The late President Jomo Kenyatta could not hide his excitement when Abagusii traditional dancers decorated his Gatundu home with captivating rhythm by Andrew Mochache’s Obokano, a traditional lyre, prompting him to grab it and disappear into the house.
Mochache, a retired music teacher and a resident of Kisii town, was born October 20, 1945, at Mwamonda village, Kisii Central Ward, Kisii County.
The father of seven says how they arrived in Gatundu that morning and after a welcoming speech, dancers opened the floor with traditional folk songs accompanied with obokano.
That day, he interacted with the founding father of the nation who sat closely opposite him while vigorously playing obokano like David of the Bible.
Having been convinced and fascinated by the young man and schoolboy, Kenyatta interestingly watched him play; he rose up and teased the young man that it was his turn to play the traditional instrument from Gusii.
Mochache demonstrates how the late President grabbed obokano from the schoolboy and disappeared into his mansion while seeking behind; a demonstration that the Itierio Secondary obokano star player, would follow suit.
“Did you know inside the spacious room was Uhuru Kenyatta who from time to time wanted to play obokano like his father while dressed in shorts and a vest?” he rhetorically asked.
“As Jomo roughly played the instrument, I led the solo singing trying to fit the rhythm as he kept on playing and playing,” Mochache adds and wonders how the President and his young son took much of the time inside the house busy with his obokano, as if it were a practice session.
The episode was cut short by the First Lady Mama Ngina Kenyatta, who whispered something to the young Uhuru and suddenly the duo followed each other to another room.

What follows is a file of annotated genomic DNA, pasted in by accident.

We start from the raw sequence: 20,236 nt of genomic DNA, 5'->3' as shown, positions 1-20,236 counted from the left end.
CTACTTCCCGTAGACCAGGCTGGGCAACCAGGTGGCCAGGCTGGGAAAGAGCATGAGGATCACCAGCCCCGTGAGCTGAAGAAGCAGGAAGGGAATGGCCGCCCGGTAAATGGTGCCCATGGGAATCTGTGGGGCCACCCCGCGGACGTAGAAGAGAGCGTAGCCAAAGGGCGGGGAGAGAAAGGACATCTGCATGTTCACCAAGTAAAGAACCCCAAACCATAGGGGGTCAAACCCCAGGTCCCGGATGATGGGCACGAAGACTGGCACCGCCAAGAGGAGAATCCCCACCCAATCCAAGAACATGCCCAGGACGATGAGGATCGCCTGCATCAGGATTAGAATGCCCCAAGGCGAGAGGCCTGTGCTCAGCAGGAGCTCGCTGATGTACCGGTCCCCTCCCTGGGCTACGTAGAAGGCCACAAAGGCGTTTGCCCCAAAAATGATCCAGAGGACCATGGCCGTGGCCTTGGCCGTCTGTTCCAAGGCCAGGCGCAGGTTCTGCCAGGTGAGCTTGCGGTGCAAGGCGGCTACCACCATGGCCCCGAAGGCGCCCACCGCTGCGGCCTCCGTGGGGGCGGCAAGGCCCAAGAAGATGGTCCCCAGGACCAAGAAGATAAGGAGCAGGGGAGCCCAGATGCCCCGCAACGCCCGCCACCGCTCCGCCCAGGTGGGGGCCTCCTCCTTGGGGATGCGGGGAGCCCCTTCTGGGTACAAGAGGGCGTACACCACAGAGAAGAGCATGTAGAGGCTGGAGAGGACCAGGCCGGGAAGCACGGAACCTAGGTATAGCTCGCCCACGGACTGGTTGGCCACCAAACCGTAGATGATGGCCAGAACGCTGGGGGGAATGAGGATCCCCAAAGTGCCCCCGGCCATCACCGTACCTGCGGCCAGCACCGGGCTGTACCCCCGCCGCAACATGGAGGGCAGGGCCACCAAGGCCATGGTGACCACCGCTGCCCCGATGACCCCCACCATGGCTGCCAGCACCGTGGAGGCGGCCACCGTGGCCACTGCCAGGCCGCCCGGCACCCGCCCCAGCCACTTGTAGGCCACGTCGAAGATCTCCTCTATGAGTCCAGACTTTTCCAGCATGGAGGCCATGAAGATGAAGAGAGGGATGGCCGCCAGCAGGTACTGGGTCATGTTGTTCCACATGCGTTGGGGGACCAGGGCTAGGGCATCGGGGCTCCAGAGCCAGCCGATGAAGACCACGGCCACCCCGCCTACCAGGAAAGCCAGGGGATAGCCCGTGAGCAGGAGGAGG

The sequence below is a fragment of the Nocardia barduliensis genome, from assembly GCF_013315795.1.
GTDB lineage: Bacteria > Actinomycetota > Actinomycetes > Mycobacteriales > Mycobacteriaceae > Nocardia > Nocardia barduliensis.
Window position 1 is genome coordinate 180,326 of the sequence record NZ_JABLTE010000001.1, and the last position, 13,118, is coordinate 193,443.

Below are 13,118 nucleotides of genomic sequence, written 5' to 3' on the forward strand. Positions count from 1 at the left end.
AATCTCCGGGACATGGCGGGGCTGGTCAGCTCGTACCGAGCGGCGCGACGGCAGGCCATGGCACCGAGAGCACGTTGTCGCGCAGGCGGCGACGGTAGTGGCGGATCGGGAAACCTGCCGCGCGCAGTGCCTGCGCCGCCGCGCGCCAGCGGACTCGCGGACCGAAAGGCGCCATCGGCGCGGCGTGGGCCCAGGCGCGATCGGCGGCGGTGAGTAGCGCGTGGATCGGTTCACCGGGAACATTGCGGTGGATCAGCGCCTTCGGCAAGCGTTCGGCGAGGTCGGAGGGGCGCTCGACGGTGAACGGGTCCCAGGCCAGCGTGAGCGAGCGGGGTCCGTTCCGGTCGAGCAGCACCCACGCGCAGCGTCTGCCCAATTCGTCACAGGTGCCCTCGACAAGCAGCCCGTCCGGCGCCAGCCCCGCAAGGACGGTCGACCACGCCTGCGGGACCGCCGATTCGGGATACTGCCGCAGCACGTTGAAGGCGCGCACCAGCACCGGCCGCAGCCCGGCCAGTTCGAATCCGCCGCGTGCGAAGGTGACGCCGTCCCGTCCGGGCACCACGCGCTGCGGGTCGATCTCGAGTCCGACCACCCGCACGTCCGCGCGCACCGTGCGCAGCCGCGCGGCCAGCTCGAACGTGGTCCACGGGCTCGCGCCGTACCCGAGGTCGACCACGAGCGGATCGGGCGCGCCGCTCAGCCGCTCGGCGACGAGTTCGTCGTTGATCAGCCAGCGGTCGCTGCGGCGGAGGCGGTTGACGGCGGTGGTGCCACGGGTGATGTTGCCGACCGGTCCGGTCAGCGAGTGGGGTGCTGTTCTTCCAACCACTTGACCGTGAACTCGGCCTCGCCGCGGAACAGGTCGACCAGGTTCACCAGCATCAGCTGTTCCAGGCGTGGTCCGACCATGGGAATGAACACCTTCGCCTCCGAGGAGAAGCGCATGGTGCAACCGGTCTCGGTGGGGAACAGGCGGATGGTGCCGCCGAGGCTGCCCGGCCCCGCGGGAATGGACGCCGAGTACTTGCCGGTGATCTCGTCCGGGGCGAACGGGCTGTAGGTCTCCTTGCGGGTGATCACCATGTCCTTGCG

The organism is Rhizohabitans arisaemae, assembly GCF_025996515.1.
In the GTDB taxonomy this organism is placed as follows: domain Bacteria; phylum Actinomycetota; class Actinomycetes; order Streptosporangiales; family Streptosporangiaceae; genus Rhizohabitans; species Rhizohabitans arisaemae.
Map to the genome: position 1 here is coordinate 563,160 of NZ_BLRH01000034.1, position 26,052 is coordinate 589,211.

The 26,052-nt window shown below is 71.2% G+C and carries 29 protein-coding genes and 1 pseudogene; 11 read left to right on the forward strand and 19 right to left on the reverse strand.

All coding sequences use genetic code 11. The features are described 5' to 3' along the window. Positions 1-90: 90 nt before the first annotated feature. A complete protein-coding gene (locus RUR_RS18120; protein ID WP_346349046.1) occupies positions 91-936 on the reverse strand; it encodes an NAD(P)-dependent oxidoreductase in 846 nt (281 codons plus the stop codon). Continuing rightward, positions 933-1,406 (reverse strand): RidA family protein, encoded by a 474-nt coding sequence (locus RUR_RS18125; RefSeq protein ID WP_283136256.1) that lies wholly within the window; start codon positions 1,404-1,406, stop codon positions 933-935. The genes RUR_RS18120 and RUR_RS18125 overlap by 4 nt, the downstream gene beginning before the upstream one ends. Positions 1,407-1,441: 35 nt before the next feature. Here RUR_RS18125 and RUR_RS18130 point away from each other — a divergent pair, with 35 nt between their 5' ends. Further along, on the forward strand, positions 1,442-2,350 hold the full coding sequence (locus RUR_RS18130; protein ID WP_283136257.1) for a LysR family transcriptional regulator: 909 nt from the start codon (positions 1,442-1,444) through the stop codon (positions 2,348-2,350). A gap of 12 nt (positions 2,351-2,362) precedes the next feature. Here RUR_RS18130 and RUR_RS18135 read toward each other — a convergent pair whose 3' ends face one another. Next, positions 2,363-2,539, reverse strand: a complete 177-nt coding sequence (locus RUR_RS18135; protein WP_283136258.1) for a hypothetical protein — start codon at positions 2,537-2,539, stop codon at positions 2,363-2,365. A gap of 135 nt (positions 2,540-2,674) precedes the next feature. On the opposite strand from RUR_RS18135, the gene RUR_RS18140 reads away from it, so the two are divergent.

By this time, leaders who led the delegation were all in the room singing a reunion and love song “Bwabokire obwanchani boria bwakare” (reviving the first love), which was repeatedly sung until the President to some point sang with us, you could think he knew Ekegusii.
What worries this retiree is how his music teacher (name withheld) ate all the money which was given to all groups and individuals despite his wonderful performance that day.
“In fact dad keeps on repeating that episode from time to time like a national anthem,” echoes Eric Nyamote, his last born.
Mochache went to Gatundu, Kenyatta’s residence in Kiambu with huge numbers of Abagusii who were led by the late Labour Minister and Member of Parliament (MP) for Nyaribari James Nyamweya, among other leaders from Gusii land.
“There were more than four traditional folk song group dancers comprising forty each who qualified to entertain Head of State in Kiambu; all dressed in traditional attire “Chingobo” (live goatskin clothes), while soloists like myself carried a whisk high; wearing a big leopard skin hut; a sign of a legend and coincidentally, Kenyatta was in the same style,” Mochache remembers.
The delegation in 1969 included all Kisii Members of Parliament Zachary Onyonka -Bogetutu, Mark Bosire-Wanjare-Mugirango South, Mamboleo Onsando-Bassi-Majoge, George Morara-North Mugirango among civil servants by then Provincial Commissioner for Central Region, Simeon Nyachae and Permanent Secretary at independence Dr. Samwel Ogembo, women and youth groups and traditional dancers.
In the memorandum were requests for extra ministerial posts, civil service, parastatals, and land reclaiming issues especially “Abagusii farm” at Kitale which was grabbed and renamed “Moige farm.”
Mochache represented Itierio Mixed Secondary School which was the only mixed secondary boarding school from Nyanza region that had excelled in music.